Mar 6, 2018 at 12:00am ET By Alyssa Walker

In a surprise shake-up, the number of projected Japanese graduates for 2019 who want to study banking has declined. 

Why? Experts suspect that the world of banking has some students nervous because of super-low interest rates and decreases in personnel at large firms.

At Tokyo's Meiji University Surugadai Campus in Chiyoda Ward, 300 mostly third-year students recently attended a seminar for students seeking banking careers--about half who attended last year. 

What accounts for the downturn?

In an article in the Straits Times, a 22-year old male student studying finance and commerce said, "I changed my option from banks to the medical machinery industry, as I was looking for an industry that will grow even in the era of a low birthrate."

What careers do students want to pursue?

Information and the internet. AI. Fisheries and food. Materials and chemistry. Carbon fiber technology.

Why? There's traction. There's a need. There's sustainability.

What will become of Japan's banking industry? It will still thrive, but it will look different.

The AI and information and internet sectors of banking will grow. Some major banks have already taken steps to attract Japan's best and brightest to the field.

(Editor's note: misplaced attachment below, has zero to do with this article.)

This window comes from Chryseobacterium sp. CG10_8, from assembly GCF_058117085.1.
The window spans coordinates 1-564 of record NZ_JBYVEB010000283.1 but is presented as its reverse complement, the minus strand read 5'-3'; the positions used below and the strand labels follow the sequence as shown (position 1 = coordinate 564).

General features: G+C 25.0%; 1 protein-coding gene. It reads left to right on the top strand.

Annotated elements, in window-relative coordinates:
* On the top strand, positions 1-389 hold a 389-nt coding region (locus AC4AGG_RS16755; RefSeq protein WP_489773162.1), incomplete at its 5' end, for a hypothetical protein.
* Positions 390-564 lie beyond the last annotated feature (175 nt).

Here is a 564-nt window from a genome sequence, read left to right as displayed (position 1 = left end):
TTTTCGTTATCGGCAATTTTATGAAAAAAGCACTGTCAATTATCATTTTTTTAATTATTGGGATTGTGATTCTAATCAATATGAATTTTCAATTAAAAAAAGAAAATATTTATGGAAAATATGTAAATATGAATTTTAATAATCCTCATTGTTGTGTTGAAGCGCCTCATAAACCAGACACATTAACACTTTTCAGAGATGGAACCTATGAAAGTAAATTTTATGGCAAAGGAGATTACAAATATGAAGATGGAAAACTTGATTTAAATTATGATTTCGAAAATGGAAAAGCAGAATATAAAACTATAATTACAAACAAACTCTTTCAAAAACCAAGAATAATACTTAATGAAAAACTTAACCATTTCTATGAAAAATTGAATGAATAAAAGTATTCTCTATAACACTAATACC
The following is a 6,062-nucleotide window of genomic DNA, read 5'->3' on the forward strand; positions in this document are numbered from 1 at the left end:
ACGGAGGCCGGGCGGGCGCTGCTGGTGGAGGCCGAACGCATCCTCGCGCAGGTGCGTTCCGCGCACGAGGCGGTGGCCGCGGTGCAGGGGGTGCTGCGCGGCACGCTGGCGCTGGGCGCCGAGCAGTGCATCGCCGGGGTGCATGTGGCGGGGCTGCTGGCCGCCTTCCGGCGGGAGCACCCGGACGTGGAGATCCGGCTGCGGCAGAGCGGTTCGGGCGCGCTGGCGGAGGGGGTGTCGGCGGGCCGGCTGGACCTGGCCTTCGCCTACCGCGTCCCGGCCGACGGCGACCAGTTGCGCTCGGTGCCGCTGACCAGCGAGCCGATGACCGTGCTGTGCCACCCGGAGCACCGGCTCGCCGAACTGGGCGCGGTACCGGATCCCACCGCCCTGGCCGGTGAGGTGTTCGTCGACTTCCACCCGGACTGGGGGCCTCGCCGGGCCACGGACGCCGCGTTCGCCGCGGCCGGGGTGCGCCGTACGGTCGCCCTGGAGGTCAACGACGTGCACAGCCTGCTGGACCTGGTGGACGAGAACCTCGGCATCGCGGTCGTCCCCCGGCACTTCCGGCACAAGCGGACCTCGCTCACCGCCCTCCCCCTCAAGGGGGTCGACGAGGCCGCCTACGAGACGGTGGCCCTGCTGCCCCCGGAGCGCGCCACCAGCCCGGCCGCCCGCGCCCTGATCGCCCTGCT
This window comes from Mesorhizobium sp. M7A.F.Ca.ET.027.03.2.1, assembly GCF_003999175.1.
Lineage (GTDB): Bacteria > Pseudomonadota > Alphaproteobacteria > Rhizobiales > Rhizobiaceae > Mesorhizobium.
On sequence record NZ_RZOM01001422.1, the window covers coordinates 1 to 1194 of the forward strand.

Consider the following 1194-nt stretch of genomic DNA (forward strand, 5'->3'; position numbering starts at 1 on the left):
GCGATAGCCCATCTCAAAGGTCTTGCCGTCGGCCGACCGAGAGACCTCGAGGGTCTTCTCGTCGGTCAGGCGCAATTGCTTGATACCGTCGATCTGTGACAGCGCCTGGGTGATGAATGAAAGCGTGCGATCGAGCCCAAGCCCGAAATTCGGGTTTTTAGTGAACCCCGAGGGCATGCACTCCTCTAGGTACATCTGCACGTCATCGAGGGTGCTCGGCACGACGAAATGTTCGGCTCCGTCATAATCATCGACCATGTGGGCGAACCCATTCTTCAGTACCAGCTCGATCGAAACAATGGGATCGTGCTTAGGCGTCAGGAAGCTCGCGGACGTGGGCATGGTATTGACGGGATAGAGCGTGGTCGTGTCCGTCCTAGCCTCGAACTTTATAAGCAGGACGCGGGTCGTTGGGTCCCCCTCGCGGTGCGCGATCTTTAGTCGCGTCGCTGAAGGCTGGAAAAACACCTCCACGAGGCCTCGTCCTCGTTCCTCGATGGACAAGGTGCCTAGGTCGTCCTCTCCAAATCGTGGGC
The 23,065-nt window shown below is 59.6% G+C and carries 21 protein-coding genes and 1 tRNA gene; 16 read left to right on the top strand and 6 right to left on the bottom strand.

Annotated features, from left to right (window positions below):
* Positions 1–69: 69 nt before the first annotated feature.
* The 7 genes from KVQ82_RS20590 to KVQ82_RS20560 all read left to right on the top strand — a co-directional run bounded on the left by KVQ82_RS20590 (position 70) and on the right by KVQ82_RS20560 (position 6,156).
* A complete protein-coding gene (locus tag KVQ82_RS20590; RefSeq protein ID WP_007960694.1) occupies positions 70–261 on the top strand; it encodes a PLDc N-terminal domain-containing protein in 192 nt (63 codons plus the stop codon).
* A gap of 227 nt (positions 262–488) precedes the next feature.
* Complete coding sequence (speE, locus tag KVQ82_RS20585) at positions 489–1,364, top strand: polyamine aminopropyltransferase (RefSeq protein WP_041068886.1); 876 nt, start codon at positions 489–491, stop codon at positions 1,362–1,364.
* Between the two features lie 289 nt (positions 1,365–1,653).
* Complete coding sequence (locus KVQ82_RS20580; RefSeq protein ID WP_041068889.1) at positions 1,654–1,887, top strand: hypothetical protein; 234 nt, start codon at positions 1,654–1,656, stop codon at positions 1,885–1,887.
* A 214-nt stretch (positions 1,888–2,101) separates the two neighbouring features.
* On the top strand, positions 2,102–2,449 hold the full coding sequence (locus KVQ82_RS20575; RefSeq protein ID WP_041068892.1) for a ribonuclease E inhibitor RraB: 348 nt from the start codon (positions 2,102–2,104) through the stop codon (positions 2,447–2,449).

In the article, Keiko Hirano of Bunkahoso Career Partners' job information research center said, "It's reasonable that the popularity of banks has fallen to a certain degree as a result of personnel cuts and other factors."

He added, "Students willing to work at banks tend to have a comparatively stronger orientation toward stability. However, those students are shifting their job options to the information technology industry, which actively advertises its pleasant working environment, such as telework systems, or to dependable manufacturers." 

Learn more about studying in Japan.




Alyssa Walker is a freelance writer, educator, and nonprofit consultant. She lives in the White Mountains of New Hampshire with her family.

Add your comment


January 16, 2019

The 'skills gap' is a frequent topic of discussion for educators and employers alike. Which begs the question: are colleges sending their graduates ou...

January 15, 2019

While many of the implications of Brexit remain unknown, education leaders from Scotland made one thing clear last month: the country will remain open...

January 8, 2019

Are universities being pulled in separate directions? This is what the UN’s top education official Stefania Giannini proposed in a recent talk. The ...

comments powered by Disqus